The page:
By Scott Colby
Teacher Appreciation Week, 2019 is coming to a close, and for my money, I think every week should be Teacher Appreciation Week. Our educators have very important, demanding jobs, and are often under appreciated.
Imagine if there was more gratitude in schools. What would that look like? School environments filled with gratitude foster more connection amongst students (and teachers). Greater human connection leads to less anxiety, less depression and even less bullying.
Gratitude gives us a different perspective on life, helping us to keep a more positive outlook, all while being kind to others.
If you’re a teacher, here is a cool gratitude activity to try with your classroom. Or, if you are a parent or guardian with children in school, suggest this:
Gratitude Cards for the Community!
Ask your students to write cards of gratitude and deliver them to people in their greater school community. They can give them to custodians, food staff, administrators, educators, nurses, resource officers, students and more. You can even expand this exercise to include the local community, such as police, firefighters, banks, grocery stores, hospitals, electricians, etc. Try it out!!
Humans are naturally programmed for reciprocity. That means we’re likely to give what we get. When you let someone know that you’re grateful for what they do – or, even better, grateful for them – cool things happen. Of course, they appreciate it. But, it also gets them thinking about what they’re thankful for. When they express that gratitude, the kindness you sparked continues to grow!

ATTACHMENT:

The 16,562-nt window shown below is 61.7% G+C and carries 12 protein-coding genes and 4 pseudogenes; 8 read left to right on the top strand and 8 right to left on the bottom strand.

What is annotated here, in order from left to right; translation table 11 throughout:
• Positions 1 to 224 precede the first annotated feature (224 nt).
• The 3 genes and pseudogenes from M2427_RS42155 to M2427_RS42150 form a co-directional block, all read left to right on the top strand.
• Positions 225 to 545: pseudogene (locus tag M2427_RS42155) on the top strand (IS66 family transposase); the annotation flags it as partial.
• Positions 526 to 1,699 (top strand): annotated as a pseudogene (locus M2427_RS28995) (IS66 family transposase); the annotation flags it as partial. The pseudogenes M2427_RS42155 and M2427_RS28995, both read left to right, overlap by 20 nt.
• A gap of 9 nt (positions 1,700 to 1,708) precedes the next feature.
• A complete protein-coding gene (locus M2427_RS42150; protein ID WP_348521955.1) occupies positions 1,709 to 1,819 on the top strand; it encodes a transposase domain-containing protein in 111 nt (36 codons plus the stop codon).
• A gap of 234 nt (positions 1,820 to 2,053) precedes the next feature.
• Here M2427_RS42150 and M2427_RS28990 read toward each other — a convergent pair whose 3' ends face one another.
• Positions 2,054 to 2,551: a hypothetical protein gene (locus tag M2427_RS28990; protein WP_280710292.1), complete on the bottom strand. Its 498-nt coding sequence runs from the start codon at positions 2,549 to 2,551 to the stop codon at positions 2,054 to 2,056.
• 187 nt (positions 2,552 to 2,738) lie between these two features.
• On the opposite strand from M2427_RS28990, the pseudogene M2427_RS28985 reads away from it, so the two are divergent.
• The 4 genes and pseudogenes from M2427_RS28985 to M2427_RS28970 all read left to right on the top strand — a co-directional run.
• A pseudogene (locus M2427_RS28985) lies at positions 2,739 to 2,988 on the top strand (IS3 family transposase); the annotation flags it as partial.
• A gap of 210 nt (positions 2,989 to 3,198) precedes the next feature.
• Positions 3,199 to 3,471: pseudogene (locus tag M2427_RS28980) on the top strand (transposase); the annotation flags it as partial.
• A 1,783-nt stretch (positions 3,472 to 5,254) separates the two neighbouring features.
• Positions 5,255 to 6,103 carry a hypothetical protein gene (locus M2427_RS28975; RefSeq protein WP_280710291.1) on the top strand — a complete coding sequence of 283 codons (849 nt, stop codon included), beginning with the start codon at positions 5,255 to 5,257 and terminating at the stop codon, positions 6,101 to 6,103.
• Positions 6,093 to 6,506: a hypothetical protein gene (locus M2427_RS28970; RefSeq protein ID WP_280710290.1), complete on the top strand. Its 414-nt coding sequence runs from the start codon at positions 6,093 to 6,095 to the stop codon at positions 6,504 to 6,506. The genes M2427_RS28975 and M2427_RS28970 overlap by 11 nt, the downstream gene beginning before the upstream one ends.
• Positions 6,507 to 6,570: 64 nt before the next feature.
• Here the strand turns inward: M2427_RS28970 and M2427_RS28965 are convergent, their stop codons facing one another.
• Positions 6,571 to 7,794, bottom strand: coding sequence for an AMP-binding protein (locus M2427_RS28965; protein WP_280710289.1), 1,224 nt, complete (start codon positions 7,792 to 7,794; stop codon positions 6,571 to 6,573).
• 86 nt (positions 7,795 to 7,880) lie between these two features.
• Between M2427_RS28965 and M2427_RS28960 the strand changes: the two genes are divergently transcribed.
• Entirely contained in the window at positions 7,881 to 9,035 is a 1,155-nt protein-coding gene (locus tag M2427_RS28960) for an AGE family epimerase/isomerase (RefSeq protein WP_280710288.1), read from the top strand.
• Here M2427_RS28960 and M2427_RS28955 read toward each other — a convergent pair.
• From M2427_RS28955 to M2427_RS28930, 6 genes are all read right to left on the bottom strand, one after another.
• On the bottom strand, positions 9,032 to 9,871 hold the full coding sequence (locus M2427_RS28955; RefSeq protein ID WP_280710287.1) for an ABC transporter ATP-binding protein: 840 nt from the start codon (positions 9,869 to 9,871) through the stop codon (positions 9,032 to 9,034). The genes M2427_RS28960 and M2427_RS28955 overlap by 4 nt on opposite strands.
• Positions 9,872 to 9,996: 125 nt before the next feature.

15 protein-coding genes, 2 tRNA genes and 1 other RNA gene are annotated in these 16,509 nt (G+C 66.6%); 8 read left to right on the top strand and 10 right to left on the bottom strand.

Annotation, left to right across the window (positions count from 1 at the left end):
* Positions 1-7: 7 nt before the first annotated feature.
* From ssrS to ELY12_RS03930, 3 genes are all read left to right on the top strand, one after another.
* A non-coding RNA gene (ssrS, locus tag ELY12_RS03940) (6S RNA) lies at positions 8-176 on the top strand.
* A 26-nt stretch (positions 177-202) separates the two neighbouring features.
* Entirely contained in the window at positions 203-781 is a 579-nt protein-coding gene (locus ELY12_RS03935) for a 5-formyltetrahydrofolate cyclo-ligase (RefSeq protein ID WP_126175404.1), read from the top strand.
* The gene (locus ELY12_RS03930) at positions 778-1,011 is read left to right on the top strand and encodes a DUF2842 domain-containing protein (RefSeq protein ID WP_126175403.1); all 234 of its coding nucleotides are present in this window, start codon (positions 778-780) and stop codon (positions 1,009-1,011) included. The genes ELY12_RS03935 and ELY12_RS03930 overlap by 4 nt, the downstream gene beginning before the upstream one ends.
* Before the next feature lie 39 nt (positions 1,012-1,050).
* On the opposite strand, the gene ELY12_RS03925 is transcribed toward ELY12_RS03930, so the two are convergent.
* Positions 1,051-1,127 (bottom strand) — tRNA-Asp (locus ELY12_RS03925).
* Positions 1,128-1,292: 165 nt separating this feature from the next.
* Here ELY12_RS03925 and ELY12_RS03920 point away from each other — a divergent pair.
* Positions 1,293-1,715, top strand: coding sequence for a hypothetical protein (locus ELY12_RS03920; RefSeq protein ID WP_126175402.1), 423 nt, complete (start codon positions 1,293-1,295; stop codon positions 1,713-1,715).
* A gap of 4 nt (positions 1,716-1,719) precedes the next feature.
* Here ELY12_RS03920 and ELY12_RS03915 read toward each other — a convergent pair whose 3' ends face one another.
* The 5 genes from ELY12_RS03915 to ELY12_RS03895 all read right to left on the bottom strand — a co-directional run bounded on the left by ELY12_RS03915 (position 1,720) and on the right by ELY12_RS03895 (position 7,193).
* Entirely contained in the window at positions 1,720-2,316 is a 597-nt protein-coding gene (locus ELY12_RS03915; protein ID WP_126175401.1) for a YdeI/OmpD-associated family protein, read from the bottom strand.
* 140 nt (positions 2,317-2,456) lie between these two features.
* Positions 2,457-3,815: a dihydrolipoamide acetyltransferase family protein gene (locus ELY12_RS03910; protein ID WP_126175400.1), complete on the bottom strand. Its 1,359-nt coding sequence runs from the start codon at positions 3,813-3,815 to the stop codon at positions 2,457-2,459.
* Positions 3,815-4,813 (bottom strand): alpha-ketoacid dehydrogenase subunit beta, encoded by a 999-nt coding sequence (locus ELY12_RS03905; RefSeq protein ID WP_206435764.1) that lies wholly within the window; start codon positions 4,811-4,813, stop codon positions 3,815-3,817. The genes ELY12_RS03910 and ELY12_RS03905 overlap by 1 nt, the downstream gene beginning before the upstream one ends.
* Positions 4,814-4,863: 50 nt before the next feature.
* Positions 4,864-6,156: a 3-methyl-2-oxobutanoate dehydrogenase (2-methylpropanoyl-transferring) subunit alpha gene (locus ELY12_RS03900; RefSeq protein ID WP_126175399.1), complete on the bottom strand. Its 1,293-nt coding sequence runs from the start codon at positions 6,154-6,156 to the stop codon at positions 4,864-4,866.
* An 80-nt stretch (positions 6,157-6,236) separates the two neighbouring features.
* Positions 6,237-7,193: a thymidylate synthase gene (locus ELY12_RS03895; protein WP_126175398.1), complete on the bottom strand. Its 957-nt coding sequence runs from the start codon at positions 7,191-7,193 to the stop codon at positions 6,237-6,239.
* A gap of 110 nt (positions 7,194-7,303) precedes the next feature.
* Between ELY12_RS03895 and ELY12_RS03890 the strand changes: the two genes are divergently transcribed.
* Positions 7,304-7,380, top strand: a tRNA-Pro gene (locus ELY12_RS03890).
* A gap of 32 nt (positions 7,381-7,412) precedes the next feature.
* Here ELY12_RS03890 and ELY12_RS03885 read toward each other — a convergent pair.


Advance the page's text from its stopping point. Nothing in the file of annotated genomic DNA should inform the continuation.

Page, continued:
Another exercise you can take your students through is to ask them to imagine a life with no teachers. What would it look like?
Without teachers, without education, there wouldn’t be any doctors or nurses. Think about how many people would struggle with sickness or injuries. Think about how many lives would be complicated or even destroyed by the lack of modern medicine that we take for granted.
There wouldn’t be any authors, so no books. Without being taught to code or program, there’s nobody to keep the internet alive. There would be no social media. Netflix or TV, forget about it. No video games. Without teachers, there are no other professions.
Once they start thinking about it, your students begin to realize just how important teachers are to the world. Then you can turn the question around and ask your students what they appreciate about their teachers.
Both of these exercises can really go a long way in fostering a culture of gratitude in schools. It’s so powerful to shift people’s perspectives from what they don’t have or what they perceive to be wrong, to what they do have. Focus on, and appreciate, all the little things that are right!